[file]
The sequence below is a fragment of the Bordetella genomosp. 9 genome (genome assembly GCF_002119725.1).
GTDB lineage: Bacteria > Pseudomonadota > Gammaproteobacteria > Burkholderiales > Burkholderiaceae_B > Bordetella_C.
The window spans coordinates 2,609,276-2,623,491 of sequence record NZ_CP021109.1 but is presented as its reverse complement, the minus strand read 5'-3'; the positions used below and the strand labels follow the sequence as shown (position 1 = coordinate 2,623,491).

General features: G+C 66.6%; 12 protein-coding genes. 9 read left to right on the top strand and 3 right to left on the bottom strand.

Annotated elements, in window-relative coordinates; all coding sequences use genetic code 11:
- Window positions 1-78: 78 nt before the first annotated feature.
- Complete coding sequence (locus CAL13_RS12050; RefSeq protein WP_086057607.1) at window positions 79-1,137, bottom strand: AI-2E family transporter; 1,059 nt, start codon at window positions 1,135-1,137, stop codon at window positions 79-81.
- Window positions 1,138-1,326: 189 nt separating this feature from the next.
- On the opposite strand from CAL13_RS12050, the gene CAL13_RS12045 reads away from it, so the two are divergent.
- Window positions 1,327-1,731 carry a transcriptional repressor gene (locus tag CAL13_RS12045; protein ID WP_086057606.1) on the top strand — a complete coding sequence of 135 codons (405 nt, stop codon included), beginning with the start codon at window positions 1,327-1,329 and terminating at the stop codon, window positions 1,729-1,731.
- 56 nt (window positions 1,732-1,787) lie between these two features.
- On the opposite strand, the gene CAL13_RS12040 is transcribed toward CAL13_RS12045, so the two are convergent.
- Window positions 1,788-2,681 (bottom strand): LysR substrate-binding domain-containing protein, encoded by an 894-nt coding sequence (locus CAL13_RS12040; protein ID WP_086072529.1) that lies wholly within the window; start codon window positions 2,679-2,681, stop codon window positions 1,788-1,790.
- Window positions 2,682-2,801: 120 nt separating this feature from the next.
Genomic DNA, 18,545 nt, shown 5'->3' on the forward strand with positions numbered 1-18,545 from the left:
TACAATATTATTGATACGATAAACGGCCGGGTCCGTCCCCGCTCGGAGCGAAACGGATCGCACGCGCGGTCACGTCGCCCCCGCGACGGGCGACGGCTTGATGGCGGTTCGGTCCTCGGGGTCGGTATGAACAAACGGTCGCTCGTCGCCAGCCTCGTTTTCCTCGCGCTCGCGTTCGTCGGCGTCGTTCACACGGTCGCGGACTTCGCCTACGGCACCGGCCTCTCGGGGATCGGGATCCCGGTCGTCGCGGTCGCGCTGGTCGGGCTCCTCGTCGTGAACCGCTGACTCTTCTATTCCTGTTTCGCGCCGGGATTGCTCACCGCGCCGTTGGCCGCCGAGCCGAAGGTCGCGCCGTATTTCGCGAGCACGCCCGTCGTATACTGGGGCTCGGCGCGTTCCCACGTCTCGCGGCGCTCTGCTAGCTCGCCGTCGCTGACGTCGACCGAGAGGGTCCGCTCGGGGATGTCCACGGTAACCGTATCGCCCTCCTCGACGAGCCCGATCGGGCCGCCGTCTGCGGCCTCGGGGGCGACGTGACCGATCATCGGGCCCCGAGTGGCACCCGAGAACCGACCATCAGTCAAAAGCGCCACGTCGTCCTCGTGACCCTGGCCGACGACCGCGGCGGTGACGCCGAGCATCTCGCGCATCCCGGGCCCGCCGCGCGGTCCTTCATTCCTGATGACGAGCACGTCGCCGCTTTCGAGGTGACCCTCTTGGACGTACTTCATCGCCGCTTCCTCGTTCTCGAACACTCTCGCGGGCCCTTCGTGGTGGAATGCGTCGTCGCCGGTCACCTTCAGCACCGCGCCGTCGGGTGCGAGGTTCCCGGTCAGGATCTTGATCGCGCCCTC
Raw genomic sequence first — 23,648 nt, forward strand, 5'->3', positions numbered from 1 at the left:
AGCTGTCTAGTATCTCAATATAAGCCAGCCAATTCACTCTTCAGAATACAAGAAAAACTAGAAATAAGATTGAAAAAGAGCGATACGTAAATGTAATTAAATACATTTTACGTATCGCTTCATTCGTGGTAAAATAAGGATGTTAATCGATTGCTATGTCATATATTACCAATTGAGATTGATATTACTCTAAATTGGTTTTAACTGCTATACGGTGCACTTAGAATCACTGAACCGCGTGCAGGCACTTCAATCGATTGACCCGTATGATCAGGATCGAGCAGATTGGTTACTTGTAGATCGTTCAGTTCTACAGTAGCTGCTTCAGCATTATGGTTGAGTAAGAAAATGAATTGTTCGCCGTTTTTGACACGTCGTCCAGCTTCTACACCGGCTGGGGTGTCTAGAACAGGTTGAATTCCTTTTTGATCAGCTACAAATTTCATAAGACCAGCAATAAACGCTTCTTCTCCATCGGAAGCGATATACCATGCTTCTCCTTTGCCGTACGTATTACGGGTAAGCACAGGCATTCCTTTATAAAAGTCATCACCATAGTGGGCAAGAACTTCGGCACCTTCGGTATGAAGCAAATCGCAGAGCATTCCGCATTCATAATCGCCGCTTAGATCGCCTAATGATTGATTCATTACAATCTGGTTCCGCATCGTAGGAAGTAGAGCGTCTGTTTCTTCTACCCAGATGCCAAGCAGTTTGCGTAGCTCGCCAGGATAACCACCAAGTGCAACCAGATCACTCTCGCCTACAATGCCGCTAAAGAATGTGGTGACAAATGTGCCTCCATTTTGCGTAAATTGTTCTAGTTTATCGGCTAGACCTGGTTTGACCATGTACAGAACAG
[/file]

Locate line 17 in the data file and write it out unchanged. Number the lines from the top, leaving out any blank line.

Raw genomic sequence first — 23,648 nt, forward strand, 5'->3', positions numbered from 1 at the left: